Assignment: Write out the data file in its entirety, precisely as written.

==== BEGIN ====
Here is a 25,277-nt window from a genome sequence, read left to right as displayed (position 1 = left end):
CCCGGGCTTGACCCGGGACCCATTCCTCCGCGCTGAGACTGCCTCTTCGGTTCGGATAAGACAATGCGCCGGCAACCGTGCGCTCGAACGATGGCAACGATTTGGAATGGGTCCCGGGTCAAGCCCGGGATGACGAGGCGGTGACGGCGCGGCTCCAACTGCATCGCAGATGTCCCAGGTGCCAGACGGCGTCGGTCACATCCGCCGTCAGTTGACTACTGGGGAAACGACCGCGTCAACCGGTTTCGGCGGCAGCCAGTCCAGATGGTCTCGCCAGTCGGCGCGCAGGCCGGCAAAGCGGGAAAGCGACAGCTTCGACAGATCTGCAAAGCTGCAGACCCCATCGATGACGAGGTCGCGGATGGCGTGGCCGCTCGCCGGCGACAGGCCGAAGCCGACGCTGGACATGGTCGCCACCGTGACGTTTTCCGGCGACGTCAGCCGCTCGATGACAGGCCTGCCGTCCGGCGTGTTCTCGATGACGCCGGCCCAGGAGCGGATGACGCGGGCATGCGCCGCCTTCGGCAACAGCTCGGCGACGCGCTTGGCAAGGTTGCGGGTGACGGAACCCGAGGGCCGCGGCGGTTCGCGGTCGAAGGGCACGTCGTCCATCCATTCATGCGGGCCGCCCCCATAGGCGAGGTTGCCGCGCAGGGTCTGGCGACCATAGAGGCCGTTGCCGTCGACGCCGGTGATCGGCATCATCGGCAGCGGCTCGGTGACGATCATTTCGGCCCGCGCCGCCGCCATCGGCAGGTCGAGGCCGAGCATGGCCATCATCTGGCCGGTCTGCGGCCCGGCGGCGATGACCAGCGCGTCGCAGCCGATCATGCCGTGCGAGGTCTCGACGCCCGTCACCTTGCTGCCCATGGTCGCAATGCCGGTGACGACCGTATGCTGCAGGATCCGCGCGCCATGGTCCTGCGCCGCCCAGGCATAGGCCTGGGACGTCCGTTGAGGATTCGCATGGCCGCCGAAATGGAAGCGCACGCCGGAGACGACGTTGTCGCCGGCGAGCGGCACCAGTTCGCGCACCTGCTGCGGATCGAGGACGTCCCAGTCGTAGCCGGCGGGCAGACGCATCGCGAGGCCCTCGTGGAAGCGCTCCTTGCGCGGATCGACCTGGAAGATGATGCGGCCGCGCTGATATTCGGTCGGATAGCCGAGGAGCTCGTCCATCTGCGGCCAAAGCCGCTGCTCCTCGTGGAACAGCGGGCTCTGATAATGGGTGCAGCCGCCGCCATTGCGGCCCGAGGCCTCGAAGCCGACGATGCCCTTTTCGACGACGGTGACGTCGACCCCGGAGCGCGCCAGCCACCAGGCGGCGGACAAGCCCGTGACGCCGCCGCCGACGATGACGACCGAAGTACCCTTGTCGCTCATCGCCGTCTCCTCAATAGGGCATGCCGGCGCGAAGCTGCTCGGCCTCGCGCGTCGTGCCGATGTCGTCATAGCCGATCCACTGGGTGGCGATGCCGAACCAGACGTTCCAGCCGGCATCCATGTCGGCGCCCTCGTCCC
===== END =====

Here is a 25,277-nt window from a genome sequence, read left to right as displayed (position 1 = left end):
CCCGGGCTTGACCCGGGACCCATTCCTCCGCGCTGAGACTGCCTCTTCGGTTCGGATAAGACAATGCGCCGGCAACCGTGCGCTCGAACGATGGCAACGATTTGGAATGGGTCCCGGGTCAAGCCCGGGATGACGAGGCGGTGACGGCGCGGCTCCAACTGCATCGCAGATGTCCCAGGTGCCAGACGGCGTCGGTCACATCCGCCGTCAGTTGACTACTGGGGAAACGACCGCGTCAACCGGTTTCGGCGGCAGCCAGTCCAGATGGTCTCGCCAGTCGGCGCGCAGGCCGGCAAAGCGGGAAAGCGACAGCTTCGACAGATCTGCAAAGCTGCAGACCCCATCGATGACGAGGTCGCGGATGGCGTGGCCGCTCGCCGGCGACAGGCCGAAGCCGACGCTGGACATGGTCGCCACCGTGACGTTTTCCGGCGACGTCAGCCGCTCGATGACAGGCCTGCCGTCCGGCGTGTTCTCGATGACGCCGGCCCAGGAGCGGATGACGCGGGCATGCGCCGCCTTCGGCAACAGCTCGGCGACGCGCTTGGCAAGGTTGCGGGTGACGGAACCCGAGGGCCGCGGCGGTTCGCGGTCGAAGGGCACGTCGTCCATCCATTCATGCGGGCCGCCCCCATAGGCGAGGTTGCCGCGCAGGGTCTGGCGACCATAGAGGCCGTTGCCGTCGACGCCGGTGATCGGCATCATCGGCAGCGGCTCGGTGACGATCATTTCGGCCCGCGCCGCCGCCATCGGCAGGTCGAGGCCGAGCATGGCCATCATCTGGCCGGTCTGCGGCCCGGCGGCGATGACCAGCGCGTCGCAGCCGATCATGCCGTGCGAGGTCTCGACGCCCGTCACCTTGCTGCCCATGGTCGCAATGCCGGTGACGACCGTATGCTGCAGGATCCGCGCGCCATGGTCCTGCGCCGCCCAGGCATAGGCCTGGGACGTCCGTTGAGGATTCGCATGGCCGCCGAAATGGAAGCGCACGCCGGAGACGACGTTGTCGCCGGCGAGCGGCACCAGTTCGCGCACCTGCTGCGGATCGAGGACGTCCCAGTCGTAGCCGGCGGGCAGACGCATCGCGAGGCCCTCGTGGAAGCGCTCCTTGCGCGGATCGACCTGGAAGATGATGCGGCCGCGCTGATATTCGGTCGGATAGCCGAGGAGCTCGTCCATCTGCGGCCAAAGCCGCTGCTCCTCGTGGAACAGCGGGCTCTGATAATGGGTGCAGCCGCCGCCATTGCGGCCCGAGGCCTCGAAGCCGACGATGCCCTTTTCGACGACGGTGACGTCGACCCCGGAGCGCGCCAGCCACCAGGCGGCGGACAAGCCCGTGACGCCGCCGCCGACGATGACGACCGAAGTACCCTTGTCGCTCATCGCCGTCTCCTCAATAGGGCATGCCGGCGCGAAGCTGCTCGGCCTCGCGCGTCGTGCCGATGTCGTCATAGCCGATCCACTGGGTGGCGATGCCGAACCAGACGTTCCAGCCGGCATCCATGTCGGCGCCCTCGTCCC